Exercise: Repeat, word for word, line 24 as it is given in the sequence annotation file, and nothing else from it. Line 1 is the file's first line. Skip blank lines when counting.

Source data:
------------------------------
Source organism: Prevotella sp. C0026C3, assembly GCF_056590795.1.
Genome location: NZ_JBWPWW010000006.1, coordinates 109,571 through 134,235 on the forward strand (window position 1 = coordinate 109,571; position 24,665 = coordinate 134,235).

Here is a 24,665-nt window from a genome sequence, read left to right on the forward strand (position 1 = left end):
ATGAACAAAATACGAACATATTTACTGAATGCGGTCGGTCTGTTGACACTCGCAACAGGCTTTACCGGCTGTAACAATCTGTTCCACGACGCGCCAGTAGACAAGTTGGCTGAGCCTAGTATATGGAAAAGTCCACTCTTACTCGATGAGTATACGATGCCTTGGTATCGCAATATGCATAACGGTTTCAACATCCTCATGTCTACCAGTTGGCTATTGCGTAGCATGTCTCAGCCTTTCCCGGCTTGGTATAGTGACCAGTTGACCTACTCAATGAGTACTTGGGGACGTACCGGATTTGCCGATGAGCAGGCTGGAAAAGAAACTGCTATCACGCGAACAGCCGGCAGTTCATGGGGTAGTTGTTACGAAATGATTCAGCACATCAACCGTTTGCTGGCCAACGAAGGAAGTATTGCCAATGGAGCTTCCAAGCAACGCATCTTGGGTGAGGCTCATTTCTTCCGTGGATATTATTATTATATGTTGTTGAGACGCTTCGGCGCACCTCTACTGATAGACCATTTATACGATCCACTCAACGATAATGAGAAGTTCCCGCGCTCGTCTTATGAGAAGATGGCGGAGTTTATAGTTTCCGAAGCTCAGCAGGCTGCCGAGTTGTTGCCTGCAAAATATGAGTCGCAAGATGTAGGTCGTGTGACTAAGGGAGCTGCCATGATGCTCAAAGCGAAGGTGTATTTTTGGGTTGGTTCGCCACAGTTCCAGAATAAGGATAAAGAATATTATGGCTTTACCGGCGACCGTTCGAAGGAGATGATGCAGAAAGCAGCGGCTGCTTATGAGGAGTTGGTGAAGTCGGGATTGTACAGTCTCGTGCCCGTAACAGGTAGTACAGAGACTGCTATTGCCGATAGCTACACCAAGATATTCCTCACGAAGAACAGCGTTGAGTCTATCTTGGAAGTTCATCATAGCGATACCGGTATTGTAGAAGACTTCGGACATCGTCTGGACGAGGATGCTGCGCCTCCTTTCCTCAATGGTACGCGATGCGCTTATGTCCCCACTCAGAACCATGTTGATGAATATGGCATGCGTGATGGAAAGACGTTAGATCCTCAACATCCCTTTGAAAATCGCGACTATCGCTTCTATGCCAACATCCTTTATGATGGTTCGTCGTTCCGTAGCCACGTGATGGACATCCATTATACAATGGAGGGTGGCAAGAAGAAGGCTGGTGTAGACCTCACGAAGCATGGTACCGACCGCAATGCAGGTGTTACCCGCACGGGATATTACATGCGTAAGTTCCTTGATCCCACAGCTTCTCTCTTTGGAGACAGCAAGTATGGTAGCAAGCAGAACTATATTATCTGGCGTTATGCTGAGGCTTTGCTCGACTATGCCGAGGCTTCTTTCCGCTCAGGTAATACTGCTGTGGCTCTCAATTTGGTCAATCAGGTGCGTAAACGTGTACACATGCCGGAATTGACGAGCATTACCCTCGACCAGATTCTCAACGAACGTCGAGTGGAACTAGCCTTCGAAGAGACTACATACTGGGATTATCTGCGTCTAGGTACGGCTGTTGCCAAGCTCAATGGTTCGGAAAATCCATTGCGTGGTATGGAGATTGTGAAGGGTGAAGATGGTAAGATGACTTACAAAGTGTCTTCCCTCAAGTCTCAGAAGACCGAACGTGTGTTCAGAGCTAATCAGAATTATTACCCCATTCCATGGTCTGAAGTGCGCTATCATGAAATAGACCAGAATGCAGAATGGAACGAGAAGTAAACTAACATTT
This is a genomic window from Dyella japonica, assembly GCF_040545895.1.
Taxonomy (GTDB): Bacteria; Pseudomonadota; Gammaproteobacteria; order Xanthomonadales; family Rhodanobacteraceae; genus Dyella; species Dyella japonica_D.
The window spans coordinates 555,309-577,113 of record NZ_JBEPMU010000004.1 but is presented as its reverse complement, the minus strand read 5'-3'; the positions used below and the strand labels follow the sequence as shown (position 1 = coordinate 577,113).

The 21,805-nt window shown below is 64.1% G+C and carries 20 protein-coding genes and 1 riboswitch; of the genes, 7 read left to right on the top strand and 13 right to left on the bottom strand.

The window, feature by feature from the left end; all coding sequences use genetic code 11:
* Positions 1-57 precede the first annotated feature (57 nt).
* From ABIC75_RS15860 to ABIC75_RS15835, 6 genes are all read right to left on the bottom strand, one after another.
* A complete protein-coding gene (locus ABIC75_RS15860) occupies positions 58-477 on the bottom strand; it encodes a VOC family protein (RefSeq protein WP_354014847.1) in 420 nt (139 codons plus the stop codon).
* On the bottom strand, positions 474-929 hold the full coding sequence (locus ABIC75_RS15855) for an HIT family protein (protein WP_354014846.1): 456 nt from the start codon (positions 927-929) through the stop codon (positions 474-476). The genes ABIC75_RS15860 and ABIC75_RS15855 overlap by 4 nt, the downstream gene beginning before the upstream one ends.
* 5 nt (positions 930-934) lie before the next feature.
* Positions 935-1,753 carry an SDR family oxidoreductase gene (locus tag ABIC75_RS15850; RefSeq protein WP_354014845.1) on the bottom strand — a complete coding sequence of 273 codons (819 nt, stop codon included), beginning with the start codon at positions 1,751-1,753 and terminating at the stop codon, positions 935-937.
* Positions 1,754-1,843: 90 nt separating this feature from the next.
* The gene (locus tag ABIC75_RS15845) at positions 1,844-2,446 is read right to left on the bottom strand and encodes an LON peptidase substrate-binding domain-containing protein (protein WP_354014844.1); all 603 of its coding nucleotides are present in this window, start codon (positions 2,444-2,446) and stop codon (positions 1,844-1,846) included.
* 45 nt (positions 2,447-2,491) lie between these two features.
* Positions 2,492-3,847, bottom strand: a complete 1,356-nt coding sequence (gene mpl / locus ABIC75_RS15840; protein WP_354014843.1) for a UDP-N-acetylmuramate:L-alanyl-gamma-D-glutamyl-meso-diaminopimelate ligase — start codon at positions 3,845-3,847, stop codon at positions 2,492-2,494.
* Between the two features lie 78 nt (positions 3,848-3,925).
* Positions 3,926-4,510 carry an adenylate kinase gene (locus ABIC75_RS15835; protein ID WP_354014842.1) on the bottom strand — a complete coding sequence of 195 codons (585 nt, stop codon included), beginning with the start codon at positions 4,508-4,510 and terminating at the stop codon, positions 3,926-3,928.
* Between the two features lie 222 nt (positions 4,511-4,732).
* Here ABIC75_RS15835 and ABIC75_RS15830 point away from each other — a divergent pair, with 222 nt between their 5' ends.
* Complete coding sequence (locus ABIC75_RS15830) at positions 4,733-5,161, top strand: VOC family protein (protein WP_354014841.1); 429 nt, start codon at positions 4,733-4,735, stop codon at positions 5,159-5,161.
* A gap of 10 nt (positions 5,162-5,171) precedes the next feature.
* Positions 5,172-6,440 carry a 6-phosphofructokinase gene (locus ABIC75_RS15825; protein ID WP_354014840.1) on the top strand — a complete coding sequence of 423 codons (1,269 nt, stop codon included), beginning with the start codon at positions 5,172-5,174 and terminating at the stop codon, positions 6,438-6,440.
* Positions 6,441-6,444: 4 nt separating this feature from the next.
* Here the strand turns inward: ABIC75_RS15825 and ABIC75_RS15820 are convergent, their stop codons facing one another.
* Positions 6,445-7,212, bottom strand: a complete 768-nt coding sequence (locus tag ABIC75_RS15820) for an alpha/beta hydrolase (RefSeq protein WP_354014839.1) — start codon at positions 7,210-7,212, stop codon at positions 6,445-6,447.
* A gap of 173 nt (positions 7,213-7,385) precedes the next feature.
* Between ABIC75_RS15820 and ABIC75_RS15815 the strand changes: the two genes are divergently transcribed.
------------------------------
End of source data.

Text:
* Complete coding sequence (locus ABIC75_RS15830) at positions 4,733-5,161, top strand: VOC family protein (protein WP_354014841.1); 429 nt, start codon at positions 4,733-4,735, stop codon at positions 5,159-5,161.